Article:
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ABSTRACT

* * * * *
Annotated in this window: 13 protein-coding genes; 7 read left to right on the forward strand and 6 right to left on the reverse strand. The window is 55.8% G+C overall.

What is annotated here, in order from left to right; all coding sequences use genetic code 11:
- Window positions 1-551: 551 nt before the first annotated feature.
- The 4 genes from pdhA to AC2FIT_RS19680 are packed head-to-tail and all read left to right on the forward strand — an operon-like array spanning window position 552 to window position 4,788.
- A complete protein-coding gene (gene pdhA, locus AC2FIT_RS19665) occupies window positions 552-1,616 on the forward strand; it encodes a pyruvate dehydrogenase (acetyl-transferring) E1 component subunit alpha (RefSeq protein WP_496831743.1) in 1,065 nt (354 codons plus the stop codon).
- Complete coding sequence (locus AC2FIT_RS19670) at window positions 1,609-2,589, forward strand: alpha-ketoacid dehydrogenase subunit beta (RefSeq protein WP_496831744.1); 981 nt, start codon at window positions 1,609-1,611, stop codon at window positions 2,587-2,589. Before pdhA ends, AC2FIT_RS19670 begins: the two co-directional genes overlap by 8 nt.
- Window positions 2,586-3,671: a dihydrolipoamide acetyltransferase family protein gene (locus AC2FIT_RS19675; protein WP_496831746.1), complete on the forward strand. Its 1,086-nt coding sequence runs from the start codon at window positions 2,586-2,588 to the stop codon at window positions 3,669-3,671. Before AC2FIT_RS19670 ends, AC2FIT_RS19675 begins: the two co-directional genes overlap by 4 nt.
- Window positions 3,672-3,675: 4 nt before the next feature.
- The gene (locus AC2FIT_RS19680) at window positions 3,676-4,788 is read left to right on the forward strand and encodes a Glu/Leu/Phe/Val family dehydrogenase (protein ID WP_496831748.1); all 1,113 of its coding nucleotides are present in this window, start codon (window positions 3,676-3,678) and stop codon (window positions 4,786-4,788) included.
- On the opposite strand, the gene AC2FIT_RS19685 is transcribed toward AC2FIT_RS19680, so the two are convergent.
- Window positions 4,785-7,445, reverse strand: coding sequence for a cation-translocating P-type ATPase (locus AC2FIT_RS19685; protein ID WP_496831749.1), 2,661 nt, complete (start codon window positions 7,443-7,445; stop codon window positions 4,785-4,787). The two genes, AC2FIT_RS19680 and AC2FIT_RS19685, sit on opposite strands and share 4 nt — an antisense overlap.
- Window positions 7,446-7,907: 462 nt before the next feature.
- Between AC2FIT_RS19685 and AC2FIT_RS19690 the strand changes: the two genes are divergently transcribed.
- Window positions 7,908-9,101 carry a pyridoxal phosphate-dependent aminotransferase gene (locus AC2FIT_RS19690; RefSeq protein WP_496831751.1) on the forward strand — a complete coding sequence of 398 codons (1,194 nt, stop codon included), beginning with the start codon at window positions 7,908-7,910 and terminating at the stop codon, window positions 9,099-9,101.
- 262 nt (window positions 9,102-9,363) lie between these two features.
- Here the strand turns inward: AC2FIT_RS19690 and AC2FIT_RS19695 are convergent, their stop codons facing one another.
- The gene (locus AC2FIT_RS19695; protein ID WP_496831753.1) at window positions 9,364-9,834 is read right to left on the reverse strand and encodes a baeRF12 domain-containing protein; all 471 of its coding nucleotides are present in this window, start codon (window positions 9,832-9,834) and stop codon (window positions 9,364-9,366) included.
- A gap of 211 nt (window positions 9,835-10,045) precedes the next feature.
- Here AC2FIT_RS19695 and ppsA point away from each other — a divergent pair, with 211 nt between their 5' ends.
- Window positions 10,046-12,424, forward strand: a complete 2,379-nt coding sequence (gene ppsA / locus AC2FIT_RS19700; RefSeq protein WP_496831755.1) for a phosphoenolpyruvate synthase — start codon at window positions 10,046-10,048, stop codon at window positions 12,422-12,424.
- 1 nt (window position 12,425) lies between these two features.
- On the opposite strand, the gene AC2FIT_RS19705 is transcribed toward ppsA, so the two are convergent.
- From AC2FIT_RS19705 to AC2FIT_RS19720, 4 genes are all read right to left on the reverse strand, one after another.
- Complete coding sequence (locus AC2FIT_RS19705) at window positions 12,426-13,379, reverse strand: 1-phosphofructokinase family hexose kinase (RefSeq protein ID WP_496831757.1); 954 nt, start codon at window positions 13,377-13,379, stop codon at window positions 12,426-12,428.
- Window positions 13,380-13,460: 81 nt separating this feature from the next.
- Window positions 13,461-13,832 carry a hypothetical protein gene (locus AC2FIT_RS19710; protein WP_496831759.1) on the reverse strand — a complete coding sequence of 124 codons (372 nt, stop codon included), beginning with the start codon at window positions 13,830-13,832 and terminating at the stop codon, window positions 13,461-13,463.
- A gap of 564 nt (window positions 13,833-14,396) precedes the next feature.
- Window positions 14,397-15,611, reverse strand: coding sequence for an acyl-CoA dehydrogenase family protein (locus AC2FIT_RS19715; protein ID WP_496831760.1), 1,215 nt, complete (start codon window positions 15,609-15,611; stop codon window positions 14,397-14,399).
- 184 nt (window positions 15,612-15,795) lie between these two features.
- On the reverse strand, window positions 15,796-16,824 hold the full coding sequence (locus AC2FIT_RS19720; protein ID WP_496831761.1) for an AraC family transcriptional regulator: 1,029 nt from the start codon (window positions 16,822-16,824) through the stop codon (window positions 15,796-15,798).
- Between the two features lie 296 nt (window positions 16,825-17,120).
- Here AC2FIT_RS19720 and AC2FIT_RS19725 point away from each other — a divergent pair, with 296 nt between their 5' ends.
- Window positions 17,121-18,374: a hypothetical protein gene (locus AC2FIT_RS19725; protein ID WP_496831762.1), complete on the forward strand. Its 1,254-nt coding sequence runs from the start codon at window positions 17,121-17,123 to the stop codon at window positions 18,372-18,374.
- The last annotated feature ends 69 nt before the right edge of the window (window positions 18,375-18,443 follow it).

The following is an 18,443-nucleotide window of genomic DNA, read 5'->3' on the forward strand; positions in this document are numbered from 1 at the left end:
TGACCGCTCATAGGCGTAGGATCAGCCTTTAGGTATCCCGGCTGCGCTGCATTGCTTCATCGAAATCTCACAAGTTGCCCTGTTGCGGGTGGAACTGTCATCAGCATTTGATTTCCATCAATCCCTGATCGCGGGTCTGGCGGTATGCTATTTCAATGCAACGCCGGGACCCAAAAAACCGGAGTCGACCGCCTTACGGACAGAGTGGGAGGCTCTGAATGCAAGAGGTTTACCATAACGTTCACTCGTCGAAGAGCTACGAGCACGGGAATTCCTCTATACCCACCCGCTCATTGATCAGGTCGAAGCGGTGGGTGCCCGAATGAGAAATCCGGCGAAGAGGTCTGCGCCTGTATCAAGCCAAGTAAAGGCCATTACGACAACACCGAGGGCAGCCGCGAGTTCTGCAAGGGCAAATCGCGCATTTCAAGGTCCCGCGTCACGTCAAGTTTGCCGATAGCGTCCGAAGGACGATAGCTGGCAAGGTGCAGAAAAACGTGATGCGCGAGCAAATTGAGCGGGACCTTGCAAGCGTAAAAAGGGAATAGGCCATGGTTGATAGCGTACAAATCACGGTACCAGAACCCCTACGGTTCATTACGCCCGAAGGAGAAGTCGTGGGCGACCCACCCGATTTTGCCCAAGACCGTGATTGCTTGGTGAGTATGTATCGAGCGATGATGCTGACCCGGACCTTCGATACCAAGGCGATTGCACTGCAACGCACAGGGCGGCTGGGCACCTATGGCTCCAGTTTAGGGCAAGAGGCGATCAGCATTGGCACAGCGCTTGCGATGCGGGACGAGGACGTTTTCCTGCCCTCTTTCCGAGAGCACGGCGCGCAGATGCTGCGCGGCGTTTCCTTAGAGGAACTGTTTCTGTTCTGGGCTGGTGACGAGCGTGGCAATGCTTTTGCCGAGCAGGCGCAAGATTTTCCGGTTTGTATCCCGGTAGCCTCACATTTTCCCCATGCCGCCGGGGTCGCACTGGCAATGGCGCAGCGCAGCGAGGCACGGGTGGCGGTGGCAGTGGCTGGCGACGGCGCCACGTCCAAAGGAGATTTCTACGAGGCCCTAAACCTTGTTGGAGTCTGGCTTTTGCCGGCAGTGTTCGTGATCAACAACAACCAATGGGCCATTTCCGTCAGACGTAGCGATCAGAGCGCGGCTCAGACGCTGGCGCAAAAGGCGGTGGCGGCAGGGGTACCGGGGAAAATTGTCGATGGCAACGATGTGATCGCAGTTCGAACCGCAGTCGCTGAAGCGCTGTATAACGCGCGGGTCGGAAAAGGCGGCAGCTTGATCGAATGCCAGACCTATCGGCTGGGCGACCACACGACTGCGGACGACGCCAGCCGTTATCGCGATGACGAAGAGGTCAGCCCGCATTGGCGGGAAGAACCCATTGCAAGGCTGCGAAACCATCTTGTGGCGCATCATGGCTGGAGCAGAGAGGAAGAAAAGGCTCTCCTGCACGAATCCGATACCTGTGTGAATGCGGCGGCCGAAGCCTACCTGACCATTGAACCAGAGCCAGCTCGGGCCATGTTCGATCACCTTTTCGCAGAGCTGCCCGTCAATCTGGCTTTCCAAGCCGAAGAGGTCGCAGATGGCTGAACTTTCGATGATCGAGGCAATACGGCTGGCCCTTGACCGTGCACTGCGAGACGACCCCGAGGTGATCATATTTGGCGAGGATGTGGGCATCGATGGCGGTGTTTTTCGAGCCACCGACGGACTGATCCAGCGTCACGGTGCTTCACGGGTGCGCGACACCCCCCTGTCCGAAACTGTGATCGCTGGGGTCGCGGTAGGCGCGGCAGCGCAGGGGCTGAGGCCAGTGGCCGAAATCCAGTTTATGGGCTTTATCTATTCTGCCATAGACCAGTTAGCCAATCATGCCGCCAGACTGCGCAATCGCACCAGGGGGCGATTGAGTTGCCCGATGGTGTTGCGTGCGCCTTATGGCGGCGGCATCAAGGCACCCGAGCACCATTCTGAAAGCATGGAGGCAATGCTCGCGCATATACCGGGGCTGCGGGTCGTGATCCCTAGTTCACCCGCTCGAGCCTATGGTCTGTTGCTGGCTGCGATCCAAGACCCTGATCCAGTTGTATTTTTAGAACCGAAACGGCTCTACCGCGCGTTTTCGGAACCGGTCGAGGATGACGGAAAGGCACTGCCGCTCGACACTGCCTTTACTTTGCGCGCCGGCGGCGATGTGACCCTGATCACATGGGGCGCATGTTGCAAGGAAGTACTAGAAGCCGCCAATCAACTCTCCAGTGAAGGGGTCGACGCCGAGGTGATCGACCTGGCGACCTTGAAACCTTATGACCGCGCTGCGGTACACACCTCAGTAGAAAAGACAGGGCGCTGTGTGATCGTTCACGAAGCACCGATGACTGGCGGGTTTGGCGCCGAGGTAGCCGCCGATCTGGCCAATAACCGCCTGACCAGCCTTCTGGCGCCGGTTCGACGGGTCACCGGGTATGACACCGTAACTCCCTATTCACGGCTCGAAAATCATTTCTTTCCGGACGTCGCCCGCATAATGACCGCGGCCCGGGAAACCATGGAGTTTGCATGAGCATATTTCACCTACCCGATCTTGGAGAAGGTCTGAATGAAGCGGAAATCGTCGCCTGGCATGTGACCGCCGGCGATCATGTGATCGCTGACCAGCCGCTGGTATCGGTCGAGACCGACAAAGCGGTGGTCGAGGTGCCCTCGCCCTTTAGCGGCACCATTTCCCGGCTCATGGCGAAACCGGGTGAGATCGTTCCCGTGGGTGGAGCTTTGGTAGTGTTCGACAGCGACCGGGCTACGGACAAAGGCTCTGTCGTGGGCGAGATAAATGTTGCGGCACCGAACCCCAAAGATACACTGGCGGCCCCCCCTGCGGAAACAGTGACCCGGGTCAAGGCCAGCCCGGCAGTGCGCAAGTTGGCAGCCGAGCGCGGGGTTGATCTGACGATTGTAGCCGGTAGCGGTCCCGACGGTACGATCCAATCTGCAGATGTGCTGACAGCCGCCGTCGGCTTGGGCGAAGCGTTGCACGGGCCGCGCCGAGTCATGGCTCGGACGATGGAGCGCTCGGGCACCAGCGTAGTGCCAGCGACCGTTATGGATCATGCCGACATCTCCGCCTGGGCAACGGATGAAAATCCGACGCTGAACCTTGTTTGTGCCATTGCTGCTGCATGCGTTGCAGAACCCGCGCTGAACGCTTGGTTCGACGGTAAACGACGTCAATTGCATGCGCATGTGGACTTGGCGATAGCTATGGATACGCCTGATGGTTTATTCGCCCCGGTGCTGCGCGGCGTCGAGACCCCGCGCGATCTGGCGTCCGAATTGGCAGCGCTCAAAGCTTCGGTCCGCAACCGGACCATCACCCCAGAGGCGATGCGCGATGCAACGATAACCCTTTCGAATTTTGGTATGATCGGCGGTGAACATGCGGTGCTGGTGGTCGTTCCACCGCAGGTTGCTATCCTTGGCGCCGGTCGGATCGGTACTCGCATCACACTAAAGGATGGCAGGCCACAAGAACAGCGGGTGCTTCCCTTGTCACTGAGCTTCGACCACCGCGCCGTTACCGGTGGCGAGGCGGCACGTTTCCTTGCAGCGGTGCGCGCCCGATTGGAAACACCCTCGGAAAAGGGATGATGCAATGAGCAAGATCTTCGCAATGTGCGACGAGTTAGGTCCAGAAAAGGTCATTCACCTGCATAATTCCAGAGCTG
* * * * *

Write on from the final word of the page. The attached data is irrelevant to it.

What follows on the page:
The literature has not established that a positive alpha, as traditionally measured, means that an investor would want to buy a fund. When alpha is defined using the client's utility function, a positive alpha generally means the client would want to buy. When markets are incomplete, investors will disagree about the attractiveness of a fund. We provide bounds on the expected disagreement with a traditional alpha and study the cross-sectional relation of disagreement and investor heterogeneity with the flow response to past fund alphas. The effects are both economically and statistically significant.